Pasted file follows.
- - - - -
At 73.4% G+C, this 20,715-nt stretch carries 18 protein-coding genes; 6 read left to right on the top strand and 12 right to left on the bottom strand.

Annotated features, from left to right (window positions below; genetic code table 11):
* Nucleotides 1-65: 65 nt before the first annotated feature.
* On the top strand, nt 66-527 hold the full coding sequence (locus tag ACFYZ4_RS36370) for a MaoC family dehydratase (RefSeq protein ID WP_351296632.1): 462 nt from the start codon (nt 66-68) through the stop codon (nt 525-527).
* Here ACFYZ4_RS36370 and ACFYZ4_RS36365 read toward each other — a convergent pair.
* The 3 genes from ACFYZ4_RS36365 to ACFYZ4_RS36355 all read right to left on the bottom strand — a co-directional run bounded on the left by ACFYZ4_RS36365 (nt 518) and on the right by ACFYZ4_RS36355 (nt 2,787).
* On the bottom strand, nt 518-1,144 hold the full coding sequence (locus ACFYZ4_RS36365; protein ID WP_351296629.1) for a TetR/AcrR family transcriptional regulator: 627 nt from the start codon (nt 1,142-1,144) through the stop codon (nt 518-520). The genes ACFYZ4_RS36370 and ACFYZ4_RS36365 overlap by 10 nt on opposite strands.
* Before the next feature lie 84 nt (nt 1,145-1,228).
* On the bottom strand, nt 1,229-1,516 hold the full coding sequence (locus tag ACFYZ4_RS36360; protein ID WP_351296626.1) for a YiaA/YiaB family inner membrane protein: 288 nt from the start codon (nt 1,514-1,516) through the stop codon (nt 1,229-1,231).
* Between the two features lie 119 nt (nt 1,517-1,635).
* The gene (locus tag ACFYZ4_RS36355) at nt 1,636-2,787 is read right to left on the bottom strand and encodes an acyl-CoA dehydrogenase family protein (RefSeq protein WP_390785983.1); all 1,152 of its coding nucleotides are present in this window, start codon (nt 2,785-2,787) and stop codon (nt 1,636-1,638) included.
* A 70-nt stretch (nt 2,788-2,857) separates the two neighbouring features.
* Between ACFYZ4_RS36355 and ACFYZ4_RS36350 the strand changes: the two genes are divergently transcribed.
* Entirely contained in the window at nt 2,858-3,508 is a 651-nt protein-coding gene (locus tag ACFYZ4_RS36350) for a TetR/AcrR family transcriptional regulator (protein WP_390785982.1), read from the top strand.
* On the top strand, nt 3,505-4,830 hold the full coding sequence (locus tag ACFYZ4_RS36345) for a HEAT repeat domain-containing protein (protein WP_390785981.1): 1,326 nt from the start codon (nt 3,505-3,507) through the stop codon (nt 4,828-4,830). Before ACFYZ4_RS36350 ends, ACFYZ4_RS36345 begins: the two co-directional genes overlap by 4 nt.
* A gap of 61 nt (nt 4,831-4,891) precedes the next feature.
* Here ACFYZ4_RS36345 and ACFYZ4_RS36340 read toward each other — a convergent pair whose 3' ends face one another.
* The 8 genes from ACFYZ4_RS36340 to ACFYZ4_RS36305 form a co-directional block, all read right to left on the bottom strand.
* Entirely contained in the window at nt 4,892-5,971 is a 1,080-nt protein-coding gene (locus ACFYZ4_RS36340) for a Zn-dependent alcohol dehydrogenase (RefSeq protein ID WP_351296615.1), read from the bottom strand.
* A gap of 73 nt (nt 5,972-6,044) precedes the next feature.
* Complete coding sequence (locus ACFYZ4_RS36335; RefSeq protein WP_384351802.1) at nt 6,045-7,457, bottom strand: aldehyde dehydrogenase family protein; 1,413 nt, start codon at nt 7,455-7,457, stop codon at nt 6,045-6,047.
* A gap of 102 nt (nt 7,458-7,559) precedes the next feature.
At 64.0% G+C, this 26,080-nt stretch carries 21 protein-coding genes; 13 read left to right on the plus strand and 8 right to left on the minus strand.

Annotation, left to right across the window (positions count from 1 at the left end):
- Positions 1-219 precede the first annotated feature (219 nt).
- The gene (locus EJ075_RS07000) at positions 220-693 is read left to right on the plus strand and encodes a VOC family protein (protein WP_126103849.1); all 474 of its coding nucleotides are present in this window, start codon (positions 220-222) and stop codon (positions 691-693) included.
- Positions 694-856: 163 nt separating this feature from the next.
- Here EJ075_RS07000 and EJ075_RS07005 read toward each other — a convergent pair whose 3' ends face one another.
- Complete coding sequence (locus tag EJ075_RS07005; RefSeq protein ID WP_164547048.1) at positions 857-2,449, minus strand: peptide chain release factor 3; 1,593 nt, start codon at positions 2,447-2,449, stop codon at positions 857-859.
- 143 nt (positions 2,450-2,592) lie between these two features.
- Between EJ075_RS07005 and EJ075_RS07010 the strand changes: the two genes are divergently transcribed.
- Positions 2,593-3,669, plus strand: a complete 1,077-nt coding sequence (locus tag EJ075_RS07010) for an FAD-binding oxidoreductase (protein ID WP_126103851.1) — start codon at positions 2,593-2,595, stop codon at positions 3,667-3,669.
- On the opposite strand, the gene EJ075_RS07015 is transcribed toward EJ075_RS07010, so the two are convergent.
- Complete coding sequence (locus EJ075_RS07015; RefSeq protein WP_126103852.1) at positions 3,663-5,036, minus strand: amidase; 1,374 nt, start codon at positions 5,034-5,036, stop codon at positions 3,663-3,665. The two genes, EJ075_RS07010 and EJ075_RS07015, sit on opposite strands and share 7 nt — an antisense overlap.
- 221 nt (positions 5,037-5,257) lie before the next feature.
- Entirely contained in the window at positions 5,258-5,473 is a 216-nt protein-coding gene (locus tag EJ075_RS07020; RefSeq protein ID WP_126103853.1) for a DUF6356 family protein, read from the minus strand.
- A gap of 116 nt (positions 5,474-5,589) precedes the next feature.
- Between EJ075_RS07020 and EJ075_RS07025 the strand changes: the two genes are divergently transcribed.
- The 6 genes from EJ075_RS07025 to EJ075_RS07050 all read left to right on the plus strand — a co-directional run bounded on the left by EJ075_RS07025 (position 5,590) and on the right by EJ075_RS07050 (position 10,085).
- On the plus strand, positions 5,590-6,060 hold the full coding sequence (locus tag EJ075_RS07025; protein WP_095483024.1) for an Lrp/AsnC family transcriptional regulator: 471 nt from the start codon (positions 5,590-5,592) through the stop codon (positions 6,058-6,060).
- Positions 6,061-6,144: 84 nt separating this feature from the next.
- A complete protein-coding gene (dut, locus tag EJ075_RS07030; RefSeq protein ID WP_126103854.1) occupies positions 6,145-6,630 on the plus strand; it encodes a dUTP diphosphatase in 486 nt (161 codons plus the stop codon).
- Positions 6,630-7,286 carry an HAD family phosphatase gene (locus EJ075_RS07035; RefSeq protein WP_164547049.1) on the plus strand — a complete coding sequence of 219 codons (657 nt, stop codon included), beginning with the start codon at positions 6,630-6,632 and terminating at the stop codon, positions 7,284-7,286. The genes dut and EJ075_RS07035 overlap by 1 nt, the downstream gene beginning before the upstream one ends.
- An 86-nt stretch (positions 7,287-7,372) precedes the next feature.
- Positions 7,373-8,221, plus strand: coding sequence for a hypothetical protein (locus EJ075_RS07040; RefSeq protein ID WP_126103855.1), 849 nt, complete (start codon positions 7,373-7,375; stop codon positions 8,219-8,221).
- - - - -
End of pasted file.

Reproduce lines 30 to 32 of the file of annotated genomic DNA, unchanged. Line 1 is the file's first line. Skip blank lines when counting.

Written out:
- 143 nt (positions 2,450-2,592) lie between these two features.
- Between EJ075_RS07005 and EJ075_RS07010 the strand changes: the two genes are divergently transcribed.
- Positions 2,593-3,669, plus strand: a complete 1,077-nt coding sequence (locus tag EJ075_RS07010) for an FAD-binding oxidoreductase (protein ID WP_126103851.1) — start codon at positions 2,593-2,595, stop codon at positions 3,667-3,669.